While Powers insists that “there are consequences to our speech,” she fails to mention that I stated repeatedly that CNN would have been within its right to publish the name as news.  What it did not have the right to do is to use the threat of publishing news to create a type of probationary status for a citizen. One can easily debate the culpability of this Reddit poster who merely mocked CNN – a video that took on a more sinister meaning with the President’s reposting.

Powers’ column reveals the very relativistic view that prompted my column.  She generously states that anonymity has a place in free speech and “We don’t want to discourage that.”  Of course, you can hear the “but” coming down the railroad tracks after a comment like that:

“But in a mature society, we should be able to distinguish the person trying to be a participant in the political system from a person who uses their anonymity to viciously target and attack people based on their race or religion.”

That sounds a lot like CNN’s “mature” view that we will not “out” you unless you write something we deem offensive.  My view, stated in the earlier column, is that the man’s identity became news when his work was re-posted.  His video was a fairly typical satire from on the left and the right on Reddit.  Trump made him news.  However, in my view, CNN should publish his name solely on the basis of whether it is news — not his promise to reform and his continued good behavior.  If his name is not news today, what does it matter if he uses his anonymity to post objectionable or even hateful views?  Will Powers and CNN apply the same standard to the millions of others posting such views, including some with high rates of “likes” or repostings?

Moreover, Powers refers to attacks based on race or religion. However, the notoriety of this man was a videotape that had a clear political content. CNN then proclaimed that the man had removed a variety things that it deemed “ugly.” Either the man’s other postings were news or it was not. CNN has no license to leverage news coverage based on changes in conduct by critics.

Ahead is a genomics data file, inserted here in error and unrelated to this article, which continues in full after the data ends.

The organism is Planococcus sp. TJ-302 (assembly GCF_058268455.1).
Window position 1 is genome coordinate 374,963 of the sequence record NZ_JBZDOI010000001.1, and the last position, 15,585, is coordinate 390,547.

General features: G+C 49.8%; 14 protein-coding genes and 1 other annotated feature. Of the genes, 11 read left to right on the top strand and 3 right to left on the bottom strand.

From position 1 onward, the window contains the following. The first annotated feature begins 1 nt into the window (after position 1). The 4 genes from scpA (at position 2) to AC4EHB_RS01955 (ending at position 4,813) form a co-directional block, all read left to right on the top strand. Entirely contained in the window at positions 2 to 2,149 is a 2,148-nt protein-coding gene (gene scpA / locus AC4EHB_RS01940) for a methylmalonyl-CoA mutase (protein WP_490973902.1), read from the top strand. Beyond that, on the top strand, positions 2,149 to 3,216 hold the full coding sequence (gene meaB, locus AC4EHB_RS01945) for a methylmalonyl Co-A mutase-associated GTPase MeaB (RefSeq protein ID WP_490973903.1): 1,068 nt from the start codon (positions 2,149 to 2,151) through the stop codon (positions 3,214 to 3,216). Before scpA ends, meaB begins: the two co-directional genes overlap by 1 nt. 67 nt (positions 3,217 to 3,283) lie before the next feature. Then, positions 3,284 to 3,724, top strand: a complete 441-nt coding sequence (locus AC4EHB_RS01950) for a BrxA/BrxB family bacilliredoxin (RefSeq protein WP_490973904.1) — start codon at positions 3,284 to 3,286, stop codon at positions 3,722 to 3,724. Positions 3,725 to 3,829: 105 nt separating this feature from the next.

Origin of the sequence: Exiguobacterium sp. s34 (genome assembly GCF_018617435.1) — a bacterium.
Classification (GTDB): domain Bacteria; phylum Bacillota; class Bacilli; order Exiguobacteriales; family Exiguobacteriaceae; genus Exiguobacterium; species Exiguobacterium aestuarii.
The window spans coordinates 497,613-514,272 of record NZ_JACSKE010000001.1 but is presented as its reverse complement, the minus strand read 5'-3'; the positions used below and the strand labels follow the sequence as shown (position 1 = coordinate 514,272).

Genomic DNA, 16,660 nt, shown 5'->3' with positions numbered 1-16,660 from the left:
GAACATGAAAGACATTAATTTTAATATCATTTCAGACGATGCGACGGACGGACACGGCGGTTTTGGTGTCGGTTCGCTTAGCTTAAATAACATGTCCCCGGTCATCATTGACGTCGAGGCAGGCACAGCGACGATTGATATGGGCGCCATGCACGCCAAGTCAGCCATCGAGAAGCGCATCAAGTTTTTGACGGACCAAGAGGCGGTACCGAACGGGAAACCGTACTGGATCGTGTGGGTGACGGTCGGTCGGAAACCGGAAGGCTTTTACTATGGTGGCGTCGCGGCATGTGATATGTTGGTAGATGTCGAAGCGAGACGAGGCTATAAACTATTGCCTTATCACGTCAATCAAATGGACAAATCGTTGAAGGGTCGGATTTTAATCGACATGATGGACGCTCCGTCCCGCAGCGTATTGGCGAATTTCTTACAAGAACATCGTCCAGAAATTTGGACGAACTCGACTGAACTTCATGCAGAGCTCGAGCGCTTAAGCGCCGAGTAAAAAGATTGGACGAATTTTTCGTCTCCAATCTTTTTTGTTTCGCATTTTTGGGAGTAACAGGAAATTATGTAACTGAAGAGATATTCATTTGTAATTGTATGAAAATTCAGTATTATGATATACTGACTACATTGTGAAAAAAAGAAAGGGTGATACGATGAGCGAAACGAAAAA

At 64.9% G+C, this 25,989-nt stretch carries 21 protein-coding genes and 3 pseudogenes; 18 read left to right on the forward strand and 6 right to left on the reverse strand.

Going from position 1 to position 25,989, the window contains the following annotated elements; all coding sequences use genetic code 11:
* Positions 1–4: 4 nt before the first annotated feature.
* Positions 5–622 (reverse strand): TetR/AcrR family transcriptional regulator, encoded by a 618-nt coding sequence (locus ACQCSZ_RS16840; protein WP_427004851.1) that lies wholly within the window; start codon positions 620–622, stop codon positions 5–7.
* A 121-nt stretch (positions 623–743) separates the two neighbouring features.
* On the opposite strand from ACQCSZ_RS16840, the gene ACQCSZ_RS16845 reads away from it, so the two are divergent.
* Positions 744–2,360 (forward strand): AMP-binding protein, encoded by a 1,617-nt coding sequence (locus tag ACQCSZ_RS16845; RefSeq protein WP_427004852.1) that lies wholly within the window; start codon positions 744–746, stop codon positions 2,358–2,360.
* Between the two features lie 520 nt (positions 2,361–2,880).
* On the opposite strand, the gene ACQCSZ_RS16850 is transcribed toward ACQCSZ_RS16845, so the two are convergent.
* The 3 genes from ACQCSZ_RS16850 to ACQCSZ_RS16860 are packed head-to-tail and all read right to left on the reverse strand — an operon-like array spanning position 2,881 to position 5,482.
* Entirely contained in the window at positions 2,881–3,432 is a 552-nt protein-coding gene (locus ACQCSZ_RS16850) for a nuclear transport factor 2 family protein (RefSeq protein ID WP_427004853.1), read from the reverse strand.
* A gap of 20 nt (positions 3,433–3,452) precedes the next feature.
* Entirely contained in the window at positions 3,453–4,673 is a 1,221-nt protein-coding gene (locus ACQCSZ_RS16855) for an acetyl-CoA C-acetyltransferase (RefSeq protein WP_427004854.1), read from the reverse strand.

Yet, Powers insists that such leverage should be used based solely on whether it would work – not whether it changes the role of a news organization. Powers says that if she ran a company and felt that a poster was trying “to incite anti-Semitic rancor,” she could threaten the poster to “cease and desist from this kind of behavior.” She added “If releasing their identity was my only leverage, I would use it.” That certainly makes all of this simpler as a matter of journalistic ethics. It is merely about whether it would work. It is the ends not the means that is the focus of the analysis.

Of course, this is the worst form of consequentialism and, in my view, the very antithesis of ethics in justifying the means by the ends of one’s actions. Journalism is all about the means in how and why you report stories.  Principles require you to do something that may not be to your advantage. If CNN declared that the man’s name was not news, there would have been no controversy. Likewise, if it declared that the news value did not out weigh the possible harm that could befall the man, most of us would have undersood and even supported the decision. Instead, CNN listed a serious of actions and said that it wanted this to be a lesson to others. It then said that it would reserve publication based on future good behavior.

Notably, CNN has not followed the recommended course of Powers who not only wanted the name released, but seems to take the view that all is fair in dealing with posters deemed offensive or vicious. What is missing in such an approach is principle. That is the one thing a news organization cannot do without.